resources in huge, capital-intensive projects - dams,
railroads, factories. The only difference was they
didn't have to show a profit, compete for customers,
or answer to investors.
"War is the health of the state,' it is said. But war
does almost no one else any good. Lincoln left a healthy
state - after 4 years of America's most costly war,
while the deadweight of government over the next 135
years did nothing to increase equality.
People are less free since Lincoln's war. But how are
they more equal? Do men enjoy the charms of the
beautiful women more democratically? Do people eat the
same mush in the fancy restaurants as in the cheap ones?
Do they pay the same tax rates?
Or is 'equality' merely the coat of philanthropy...
tossed over the shoulders of a grasping politician?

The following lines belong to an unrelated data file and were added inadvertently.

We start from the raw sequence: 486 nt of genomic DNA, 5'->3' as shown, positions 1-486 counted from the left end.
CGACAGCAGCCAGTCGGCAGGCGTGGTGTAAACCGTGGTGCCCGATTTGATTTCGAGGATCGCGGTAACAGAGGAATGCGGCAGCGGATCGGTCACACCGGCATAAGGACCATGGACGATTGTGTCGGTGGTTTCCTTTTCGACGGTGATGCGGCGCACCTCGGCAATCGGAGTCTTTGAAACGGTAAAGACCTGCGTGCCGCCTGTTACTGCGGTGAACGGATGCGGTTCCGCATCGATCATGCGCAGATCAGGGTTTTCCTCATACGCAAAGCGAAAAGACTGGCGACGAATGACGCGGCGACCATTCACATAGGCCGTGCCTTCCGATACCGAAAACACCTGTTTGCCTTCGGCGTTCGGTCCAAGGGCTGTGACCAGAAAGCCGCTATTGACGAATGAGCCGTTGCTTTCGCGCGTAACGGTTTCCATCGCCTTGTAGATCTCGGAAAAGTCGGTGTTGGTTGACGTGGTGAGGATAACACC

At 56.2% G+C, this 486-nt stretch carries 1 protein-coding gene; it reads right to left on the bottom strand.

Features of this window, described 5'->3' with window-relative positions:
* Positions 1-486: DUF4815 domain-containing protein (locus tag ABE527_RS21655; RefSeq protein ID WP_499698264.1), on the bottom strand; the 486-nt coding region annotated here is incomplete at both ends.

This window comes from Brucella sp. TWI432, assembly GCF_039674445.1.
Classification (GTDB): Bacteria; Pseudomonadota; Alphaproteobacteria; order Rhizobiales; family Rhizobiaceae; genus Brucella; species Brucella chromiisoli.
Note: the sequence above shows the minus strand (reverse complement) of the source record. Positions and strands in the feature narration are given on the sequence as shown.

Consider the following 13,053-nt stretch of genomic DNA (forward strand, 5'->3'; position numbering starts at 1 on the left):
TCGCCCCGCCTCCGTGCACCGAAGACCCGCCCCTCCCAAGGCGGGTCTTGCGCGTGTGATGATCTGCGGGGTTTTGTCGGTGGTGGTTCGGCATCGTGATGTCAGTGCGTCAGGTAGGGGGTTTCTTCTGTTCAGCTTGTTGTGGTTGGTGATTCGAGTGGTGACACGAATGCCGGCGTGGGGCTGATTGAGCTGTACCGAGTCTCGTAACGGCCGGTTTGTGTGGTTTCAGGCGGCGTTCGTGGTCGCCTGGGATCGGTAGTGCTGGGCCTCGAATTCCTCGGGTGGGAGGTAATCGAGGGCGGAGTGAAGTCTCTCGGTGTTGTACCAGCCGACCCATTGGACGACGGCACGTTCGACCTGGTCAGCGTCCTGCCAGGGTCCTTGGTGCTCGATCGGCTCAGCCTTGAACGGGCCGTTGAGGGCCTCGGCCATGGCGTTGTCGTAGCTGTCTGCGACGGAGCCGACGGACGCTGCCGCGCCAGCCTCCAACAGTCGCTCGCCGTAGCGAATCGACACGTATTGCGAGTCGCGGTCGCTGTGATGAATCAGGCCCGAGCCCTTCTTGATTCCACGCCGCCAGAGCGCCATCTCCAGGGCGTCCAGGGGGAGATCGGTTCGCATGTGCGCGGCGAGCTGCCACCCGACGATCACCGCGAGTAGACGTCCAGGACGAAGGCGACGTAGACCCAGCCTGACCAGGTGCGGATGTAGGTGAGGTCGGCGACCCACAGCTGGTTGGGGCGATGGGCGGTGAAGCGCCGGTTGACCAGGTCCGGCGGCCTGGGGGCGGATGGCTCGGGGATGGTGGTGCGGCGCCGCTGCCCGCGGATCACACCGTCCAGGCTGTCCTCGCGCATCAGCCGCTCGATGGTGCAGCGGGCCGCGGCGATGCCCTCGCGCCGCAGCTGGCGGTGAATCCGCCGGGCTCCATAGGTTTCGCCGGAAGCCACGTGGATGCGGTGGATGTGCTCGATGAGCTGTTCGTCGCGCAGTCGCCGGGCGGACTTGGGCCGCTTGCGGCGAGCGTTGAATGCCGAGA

More tomorrow...as I return to money, I promise!
The Daily Reckoning:|
author Bill Bonner
Bill Bonner is,
in spite of himself, a natural born contrarian. Early each morning, Bill
writes The Daily
Reckoninghis take on the financial markets and whats going
on in the worldand sends it off by e-mail before most Americans
alarm clocks have buzzed. Many readers say it's the first thing they want
to read when they get upnot only because it's informative and thought
provoking, but also it's inspiring, in its own quirky and provocative way.
Of course, there's
much more to Bill than his daily market commentary. He's also the founder
and president of Agora Publishing, one of the world's most successful
consumer newsletter publishing companies. Bill's passion for international
travel and big ideas are reflected in the company he's successfully built.
In 1979, he began publishing International Living and Hulbert's
Financial Digest . Since then, the company has grown to include
dozens of newsletters focusing on health, travel, and finance. Bill has
vigorously expanded from Agora's home base in Baltimore, Maryland since
the early 90sopening offices in Florida, London, Paris, Ireland, and
subsidiaries include Pickering
& Chatto, a prestigious academic press in London and Les
Belles Lettres in Paris, best known as a publisher of classical
literature in bilingual editions.